tapster

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English[edit]

Etymology[edit]

Noun[edit]

tapster (plural tapsters)

  1. (archaic) One whose business is to tap or draw ale or other liquor.
    Synonym: barkeep
    • 1478, Geoffrey Chaucer, The Canterbury Tales, Prologue, 240-42,[1]
      He knew the tavernes wel in every toun / And everich hostiler and tappestere / Bet than a lazar or a beggestere;
    • 1602, William Shakespeare, The Merry Wives of Windsor, Act I, Scene 3,[2]
      [] A tapster is a good trade: an old cloak makes a new jerkin; a withered serving-man a fresh tapster.
    • 1609, Thomas Dekker, Lanthorne and Candle-light, in The Guls Hornbook and The Belman of London, London: J.M. Dent & Sons, 1936, p. 265,[3]
      There is a Twin-brother to this False-galloper, and hee cheats Inne-keepers onely, or their Tapsters, by learning first what Country-men they are, and of what kindred: and then bringing counterfeit letters of commendations from such an Uncle, or such a Coozen (wherein is requested, that the Bearer thereof may bee used kindely) []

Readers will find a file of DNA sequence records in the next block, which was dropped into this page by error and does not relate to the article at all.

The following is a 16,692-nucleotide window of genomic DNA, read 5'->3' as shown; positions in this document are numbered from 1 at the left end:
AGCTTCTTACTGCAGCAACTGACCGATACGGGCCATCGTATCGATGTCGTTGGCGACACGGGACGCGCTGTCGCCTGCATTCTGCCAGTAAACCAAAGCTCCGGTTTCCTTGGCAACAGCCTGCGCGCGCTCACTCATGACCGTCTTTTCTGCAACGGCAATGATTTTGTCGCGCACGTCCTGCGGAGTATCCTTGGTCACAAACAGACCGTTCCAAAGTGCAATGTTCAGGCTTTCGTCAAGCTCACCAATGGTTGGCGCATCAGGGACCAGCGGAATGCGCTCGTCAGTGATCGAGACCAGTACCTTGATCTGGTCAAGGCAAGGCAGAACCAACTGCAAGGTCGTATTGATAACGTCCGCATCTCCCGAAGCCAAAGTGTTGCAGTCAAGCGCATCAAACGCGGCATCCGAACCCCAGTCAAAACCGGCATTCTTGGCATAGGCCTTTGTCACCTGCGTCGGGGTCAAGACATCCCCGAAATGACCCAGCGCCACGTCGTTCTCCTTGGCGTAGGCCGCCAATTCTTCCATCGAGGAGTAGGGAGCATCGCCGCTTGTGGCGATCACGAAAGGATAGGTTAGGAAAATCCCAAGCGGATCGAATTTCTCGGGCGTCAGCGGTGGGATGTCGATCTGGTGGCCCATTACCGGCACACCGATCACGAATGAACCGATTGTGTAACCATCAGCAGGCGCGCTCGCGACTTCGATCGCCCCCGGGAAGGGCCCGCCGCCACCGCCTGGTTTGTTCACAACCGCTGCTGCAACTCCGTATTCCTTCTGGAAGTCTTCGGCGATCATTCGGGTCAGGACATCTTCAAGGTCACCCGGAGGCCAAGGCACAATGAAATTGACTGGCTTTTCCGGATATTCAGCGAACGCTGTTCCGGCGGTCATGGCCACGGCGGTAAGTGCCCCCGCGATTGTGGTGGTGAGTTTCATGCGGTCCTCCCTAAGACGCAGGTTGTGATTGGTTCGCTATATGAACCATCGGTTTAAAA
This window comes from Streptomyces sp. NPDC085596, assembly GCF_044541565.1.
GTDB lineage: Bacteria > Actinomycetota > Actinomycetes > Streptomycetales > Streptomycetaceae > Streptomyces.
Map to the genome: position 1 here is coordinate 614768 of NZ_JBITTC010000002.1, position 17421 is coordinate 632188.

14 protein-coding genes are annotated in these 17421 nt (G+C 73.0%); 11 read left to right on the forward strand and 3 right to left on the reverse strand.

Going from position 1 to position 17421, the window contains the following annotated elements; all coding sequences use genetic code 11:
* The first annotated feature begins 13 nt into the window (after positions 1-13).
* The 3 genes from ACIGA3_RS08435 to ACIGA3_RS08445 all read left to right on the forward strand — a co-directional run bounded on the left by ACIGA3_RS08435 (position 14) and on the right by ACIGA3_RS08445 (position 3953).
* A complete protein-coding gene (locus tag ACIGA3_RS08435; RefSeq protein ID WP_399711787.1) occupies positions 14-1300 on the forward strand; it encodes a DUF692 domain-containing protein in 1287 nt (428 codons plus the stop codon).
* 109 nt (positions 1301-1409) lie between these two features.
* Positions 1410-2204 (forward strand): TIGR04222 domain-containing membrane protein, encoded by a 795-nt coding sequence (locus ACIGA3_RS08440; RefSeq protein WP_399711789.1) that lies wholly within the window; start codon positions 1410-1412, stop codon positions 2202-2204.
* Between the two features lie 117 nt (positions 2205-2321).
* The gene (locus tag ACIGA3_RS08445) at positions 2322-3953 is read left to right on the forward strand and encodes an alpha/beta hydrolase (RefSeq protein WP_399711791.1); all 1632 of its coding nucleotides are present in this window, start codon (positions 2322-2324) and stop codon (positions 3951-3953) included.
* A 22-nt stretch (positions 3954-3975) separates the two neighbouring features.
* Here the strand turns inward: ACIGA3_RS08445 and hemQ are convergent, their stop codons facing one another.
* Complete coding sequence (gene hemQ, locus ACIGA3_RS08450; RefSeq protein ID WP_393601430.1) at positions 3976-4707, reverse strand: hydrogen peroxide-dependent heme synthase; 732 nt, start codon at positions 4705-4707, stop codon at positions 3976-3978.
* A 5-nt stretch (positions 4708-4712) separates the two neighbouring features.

• 1742, Henry Fielding, Joseph Andrews, Vol. I, Chapter XVI,[4]
      About the second watch a general complaint of drought was made, both by the prisoner and his keepers. Among whom it was at last agreed that the constable should remain on duty, and the young fellow call up the tapster; in which disposition the latter apprehended not the least danger, as the constable was well armed, and could besides easily summon him back to his assistance, if the prisoner made the least attempt to gain his liberty.
    • 1878, John Payne, Introduction, in François Villon, Poems, translated by John Payne, New York: Boni & Liveright, c. 1918, p. 33,[5]
      [] in a twinkling the accomplished sharper changes the pitchers and pretending to examine the contents, asks the tapster what kind of wine he has given him []

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